The summer after my sophomore year in college, I took the biggest leap of my life. I studied abroad in San Sebastian, Spain for 6 weeks. I hadn’t heard of it either.. I knew I wanted to go during summer because it would put me ahead of schedule with my college classes rather than possibly set me back if I failed. I knew I wanted to go to Europe and the only other program was in Prague, so I signed up to go to Spain because I knew a handful of Spanish, yet none of any other European languages.
Seemed logical at the time. I should’ve made less assumptions and really researched SanSe because it’s part of Basque Country, an area in Northeastern Spain near the French border. I also packed pretty much only tank tops and shorts because I was thinking “Oh yea, fun summer laying out on the beach of Spain, drinking wine before I was legal in the US, let’s only pack one jacket and one pair of jeans.” Needless to say, the very first day, I popped into the first shop I saw, bought an umbrella, heavier coat, and jeans. I’m from Seattle, so I was disappointed to arrive to chilly, rainy weather at the end of May. It stayed this way for the next 2 weeks or so, then it was exactly how I pictured it until we left in early July. Sunny, 80s, and the absolute perfect location to have the best summer of my life.
I didn’t know Spanish, didn’t know anyone I was going with, and didn’t care about any of that. There were about 30 of us, all just wanting to have the same cultural, international experience. Going there alone forced me to make friends, be social and outgoing, and find myself. Not to say I didn’t know how to make friends and was a homebody before Spain, but when you’re in a foreign land, you bond with the people you share the experience with. I can still say to this day that, even though we all live miles or states apart, I know I can always call these people and they will be friends forever. If there is one thing I could teach people before I die, it is to study abroad.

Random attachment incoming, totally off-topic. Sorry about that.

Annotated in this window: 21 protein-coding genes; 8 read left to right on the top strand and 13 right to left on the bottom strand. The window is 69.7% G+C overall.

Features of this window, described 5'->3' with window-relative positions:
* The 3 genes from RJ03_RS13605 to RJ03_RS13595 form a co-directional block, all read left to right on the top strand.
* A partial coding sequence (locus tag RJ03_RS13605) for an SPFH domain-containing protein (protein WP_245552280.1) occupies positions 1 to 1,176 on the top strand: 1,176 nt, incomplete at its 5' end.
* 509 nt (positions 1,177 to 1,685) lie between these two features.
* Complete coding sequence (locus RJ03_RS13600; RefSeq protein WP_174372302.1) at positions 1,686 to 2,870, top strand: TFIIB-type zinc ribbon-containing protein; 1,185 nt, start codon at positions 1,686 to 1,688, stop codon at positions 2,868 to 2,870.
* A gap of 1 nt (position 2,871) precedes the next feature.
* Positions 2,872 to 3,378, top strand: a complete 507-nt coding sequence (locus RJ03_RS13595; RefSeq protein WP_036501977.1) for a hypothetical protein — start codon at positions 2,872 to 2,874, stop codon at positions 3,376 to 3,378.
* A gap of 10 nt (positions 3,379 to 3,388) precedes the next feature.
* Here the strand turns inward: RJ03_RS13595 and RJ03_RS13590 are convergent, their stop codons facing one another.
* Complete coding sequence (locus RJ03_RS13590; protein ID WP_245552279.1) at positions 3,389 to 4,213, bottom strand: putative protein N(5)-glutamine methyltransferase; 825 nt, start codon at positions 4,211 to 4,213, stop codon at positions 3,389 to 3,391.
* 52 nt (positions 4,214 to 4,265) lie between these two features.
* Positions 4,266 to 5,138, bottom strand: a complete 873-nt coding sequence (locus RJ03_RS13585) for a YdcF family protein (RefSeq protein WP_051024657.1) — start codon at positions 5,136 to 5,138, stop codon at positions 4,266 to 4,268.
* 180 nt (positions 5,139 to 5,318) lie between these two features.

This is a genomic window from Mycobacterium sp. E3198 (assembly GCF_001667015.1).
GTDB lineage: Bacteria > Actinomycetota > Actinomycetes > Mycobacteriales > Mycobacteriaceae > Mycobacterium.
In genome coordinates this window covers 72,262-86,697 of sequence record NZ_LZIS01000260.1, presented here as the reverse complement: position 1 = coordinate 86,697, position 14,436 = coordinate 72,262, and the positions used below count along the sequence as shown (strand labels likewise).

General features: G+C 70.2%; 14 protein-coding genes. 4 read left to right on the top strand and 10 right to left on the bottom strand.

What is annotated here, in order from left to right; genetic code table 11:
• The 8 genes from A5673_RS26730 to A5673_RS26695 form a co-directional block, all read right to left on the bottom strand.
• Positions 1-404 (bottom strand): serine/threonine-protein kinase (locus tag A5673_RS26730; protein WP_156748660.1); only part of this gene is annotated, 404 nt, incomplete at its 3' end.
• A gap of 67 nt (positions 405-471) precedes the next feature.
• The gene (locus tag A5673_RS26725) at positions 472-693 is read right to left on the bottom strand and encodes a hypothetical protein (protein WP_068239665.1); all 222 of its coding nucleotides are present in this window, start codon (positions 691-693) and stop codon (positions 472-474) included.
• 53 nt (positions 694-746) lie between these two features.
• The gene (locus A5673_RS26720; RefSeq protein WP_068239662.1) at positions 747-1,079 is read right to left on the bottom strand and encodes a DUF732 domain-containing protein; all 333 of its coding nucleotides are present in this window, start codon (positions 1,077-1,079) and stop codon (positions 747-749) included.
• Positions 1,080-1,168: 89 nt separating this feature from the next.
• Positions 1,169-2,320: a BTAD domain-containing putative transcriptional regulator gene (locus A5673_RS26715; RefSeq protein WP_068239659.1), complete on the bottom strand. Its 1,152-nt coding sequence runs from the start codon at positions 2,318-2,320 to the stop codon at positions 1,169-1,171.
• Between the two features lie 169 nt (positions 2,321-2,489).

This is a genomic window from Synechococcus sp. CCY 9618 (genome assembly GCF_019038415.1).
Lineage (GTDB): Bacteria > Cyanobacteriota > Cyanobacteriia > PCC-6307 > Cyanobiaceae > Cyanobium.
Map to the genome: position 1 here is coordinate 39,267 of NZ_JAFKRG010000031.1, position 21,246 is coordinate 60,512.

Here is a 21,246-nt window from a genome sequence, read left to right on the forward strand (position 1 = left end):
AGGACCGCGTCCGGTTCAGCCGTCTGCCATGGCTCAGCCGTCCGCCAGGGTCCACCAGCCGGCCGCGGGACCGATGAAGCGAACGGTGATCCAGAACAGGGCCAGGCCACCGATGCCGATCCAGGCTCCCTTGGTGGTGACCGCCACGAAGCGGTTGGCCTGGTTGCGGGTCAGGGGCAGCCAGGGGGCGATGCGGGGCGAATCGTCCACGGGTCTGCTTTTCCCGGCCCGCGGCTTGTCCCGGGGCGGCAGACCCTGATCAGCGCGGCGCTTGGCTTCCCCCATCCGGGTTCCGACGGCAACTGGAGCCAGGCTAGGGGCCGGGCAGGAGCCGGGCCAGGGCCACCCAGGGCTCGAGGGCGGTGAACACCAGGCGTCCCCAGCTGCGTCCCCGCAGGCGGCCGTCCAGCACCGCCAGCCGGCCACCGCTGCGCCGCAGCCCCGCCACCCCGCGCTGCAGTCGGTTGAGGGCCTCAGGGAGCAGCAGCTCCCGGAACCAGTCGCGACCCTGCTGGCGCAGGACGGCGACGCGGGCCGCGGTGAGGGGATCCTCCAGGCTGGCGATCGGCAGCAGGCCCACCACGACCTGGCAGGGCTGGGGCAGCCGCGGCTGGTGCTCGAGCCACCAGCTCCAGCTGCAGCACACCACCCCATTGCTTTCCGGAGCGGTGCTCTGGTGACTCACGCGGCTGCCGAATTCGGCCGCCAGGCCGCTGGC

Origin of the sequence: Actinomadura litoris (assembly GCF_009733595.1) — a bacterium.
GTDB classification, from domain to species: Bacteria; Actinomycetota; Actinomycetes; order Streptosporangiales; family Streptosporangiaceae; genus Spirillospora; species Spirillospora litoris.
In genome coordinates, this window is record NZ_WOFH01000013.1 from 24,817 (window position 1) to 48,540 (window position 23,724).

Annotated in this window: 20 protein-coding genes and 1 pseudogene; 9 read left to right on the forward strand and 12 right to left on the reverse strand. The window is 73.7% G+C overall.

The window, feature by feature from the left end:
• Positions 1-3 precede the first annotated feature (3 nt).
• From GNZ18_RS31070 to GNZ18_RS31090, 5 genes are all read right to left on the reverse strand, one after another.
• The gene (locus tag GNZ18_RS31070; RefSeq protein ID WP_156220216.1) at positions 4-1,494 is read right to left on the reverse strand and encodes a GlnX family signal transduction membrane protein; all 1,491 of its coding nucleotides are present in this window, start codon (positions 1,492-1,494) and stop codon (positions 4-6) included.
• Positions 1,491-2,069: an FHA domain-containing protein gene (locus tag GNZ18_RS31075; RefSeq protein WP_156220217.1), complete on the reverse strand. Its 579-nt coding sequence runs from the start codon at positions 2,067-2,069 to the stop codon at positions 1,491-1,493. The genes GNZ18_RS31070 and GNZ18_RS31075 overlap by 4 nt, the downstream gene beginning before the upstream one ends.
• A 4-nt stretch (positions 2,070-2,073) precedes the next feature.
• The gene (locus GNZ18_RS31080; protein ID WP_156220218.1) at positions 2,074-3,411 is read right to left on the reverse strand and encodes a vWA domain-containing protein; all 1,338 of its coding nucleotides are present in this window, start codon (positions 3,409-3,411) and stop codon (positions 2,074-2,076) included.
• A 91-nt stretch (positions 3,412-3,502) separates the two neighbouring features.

While I was in SanSe for class, we were able to have a full three-course meal with wine for €11 then wander to Zurriola beach, or Z beach as we called it. It was on the eastern-most beach, closest to Parte Viejo (Old Town) and where everyone would go to surf. La Concha beach was the main, central beach. For us it was a bit too family-oriented and busy all of the time, as it was where the aquarium and spa were located. Plus, many of my friends were staying with families, who lived more on that side of town, while a handful of us were staying in the “Residencia” (dorms), which was on the opposite side of town and closer to the western-most beach, Ondarreta. Also on the western side is Mount Igeldo. You can ride the funicular (a train) up to the top and take in the amazing views of both the city or the Bay of Biscay or enjoy the affordable amusement park, where I think it was only €2 for a mini roller coaster. I could really go on and on about my love for this city…
During my time there in 2010, San Sebastian had just been elected as the European Culture Capital for 2016. If there was ever a time to go, next year would definitely be it! This is the link to the tourism website for a complete list of what there is to do in SanSe.
Update: Visit Euskadi posted this video to their Facebook page in celebration of San Sebastian being the Culture Capital next year! It really highlights all of the great selling points of SanSe.